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Agriculture Workforce Coalition to push for immigration reform

Jan. 17, 2013 | 0 comments

The time may be right for true immigration reform that will help dairy farmers with their labor needs now and into the future.

That's the word from the National Milk Producers Federation (NMPF), which is spearheading a new coalition including a broad cross-section of farm organizations.

In a press call Wednesday morning (Jan. 16) members of the new Agriculture Workforce Coalition (AWC) said their goal is to secure legislation that ensures America's farmers will have access to a stable and willing workforce.

Jerry Kozak, CEO and president of NMPF, said his organization has been working on this issue for nearly a decade and finally it appears that the stars and planets are aligning in the political universe to get such a measure signed into law.

"This is a vexing public health issue and we have an absolute need to reform immigration laws," he said. "It appears it is now achievable after the impact of the November elections on the Republicans," he said, referring to the importance of the Hispanic voter base.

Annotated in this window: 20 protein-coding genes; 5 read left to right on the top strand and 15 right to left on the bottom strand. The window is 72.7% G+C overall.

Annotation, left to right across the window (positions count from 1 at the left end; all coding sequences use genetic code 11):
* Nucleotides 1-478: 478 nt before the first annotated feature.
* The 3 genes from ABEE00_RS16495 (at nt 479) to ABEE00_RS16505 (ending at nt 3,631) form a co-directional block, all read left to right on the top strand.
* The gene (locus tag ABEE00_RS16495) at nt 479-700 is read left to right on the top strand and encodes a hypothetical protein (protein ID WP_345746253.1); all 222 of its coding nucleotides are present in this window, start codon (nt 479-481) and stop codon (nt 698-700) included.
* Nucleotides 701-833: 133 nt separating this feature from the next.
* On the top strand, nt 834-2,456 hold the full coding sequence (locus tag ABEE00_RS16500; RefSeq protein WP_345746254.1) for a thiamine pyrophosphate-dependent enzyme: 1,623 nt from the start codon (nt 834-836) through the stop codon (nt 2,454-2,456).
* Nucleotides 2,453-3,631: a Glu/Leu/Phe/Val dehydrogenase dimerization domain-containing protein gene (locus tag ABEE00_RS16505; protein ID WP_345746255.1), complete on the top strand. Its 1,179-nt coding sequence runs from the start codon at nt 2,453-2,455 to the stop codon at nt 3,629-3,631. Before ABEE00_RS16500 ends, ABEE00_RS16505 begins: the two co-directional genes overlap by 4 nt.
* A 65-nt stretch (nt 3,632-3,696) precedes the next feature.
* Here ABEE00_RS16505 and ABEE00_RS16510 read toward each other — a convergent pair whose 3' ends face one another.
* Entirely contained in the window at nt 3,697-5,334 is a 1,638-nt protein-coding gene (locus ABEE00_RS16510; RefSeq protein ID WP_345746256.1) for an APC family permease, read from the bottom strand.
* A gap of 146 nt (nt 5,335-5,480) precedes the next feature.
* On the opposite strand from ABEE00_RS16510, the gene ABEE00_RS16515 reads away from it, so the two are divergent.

"There's also interest in a 'legacy' kind of achievement on the part of President Obama and we see continued pressure from the business community, including dairy farmers. All of these things are aligning."

The goal of the AWC is to seek legislation that ensures America's farms, ranches and other agricultural operations have access to a stable and skilled workforce.

The newly formed coalition includes 11 farmer and farm worker groups and it was formed in order to make sure that the needs of agricultural employers are heard as this issue moves forward.

"There is light at the end of this political tunnel," Kozak told reporters during the press call.

"After seven years of hard but fruitless work on this issue, dairy farmers have a rare opportunity in 2013 to achieve a comprehensive solution to the immigration policy challenge. We see our participation in this coalition as the best chance to shape federal policies that will ensure farm employers' continued access to both existing and future dairy workers," said Kozak.

The AWC has been formed to move beyond previous immigration reform efforts because existing programs and previous proposals have proved unworkable. The group is putting forward a framework on which to base a future policy.

It includes both an earned adjustment in status for current experienced farm workers, and a program to ensure that producers continue to have access to a workforce as current agricultural employees move on.